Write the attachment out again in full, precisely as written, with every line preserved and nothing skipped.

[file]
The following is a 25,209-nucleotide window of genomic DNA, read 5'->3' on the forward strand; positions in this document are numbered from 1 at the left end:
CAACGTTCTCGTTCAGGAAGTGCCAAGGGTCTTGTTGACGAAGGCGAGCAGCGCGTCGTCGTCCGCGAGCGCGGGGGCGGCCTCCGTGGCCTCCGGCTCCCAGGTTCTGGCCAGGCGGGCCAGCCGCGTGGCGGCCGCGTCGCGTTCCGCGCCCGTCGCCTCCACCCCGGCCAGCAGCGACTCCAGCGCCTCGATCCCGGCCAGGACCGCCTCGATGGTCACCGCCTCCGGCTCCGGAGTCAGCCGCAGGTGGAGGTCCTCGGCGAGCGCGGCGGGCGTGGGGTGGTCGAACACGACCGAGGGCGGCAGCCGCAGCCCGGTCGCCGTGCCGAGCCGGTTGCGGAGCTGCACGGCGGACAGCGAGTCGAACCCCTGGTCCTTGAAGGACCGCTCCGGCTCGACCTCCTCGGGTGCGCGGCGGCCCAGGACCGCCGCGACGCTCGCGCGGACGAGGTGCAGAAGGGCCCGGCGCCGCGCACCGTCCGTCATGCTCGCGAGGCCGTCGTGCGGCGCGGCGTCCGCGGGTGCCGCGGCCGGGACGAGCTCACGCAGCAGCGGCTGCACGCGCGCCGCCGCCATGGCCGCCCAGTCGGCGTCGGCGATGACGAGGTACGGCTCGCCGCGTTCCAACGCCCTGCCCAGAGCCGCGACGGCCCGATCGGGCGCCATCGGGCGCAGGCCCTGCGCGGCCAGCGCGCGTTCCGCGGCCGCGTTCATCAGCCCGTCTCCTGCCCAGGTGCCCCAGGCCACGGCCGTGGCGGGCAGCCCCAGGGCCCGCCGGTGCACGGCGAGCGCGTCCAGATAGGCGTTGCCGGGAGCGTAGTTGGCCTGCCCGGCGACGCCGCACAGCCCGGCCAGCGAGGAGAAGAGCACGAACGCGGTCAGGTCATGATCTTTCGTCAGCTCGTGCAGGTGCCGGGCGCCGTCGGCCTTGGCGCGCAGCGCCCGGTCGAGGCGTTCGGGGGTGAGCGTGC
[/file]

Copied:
The following is a 25,209-nucleotide window of genomic DNA, read 5'->3' on the forward strand; positions in this document are numbered from 1 at the left end:
CAACGTTCTCGTTCAGGAAGTGCCAAGGGTCTTGTTGACGAAGGCGAGCAGCGCGTCGTCGTCCGCGAGCGCGGGGGCGGCCTCCGTGGCCTCCGGCTCCCAGGTTCTGGCCAGGCGGGCCAGCCGCGTGGCGGCCGCGTCGCGTTCCGCGCCCGTCGCCTCCACCCCGGCCAGCAGCGACTCCAGCGCCTCGATCCCGGCCAGGACCGCCTCGATGGTCACCGCCTCCGGCTCCGGAGTCAGCCGCAGGTGGAGGTCCTCGGCGAGCGCGGCGGGCGTGGGGTGGTCGAACACGACCGAGGGCGGCAGCCGCAGCCCGGTCGCCGTGCCGAGCCGGTTGCGGAGCTGCACGGCGGACAGCGAGTCGAACCCCTGGTCCTTGAAGGACCGCTCCGGCTCGACCTCCTCGGGTGCGCGGCGGCCCAGGACCGCCGCGACGCTCGCGCGGACGAGGTGCAGAAGGGCCCGGCGCCGCGCACCGTCCGTCATGCTCGCGAGGCCGTCGTGCGGCGCGGCGTCCGCGGGTGCCGCGGCCGGGACGAGCTCACGCAGCAGCGGCTGCACGCGCGCCGCCGCCATGGCCGCCCAGTCGGCGTCGGCGATGACGAGGTACGGCTCGCCGCGTTCCAACGCCCTGCCCAGAGCCGCGACGGCCCGATCGGGCGCCATCGGGCGCAGGCCCTGCGCGGCCAGCGCGCGTTCCGCGGCCGCGTTCATCAGCCCGTCTCCTGCCCAGGTGCCCCAGGCCACGGCCGTGGCGGGCAGCCCCAGGGCCCGCCGGTGCACGGCGAGCGCGTCCAGATAGGCGTTGCCGGGAGCGTAGTTGGCCTGCCCGGCGACGCCGCACAGCCCGGCCAGCGAGGAGAAGAGCACGAACGCGGTCAGGTCATGATCTTTCGTCAGCTCGTGCAGGTGCCGGGCGCCGTCGGCCTTGGCGCGCAGCGCCCGGTCGAGGCGTTCGGGGGTGAGCGTGC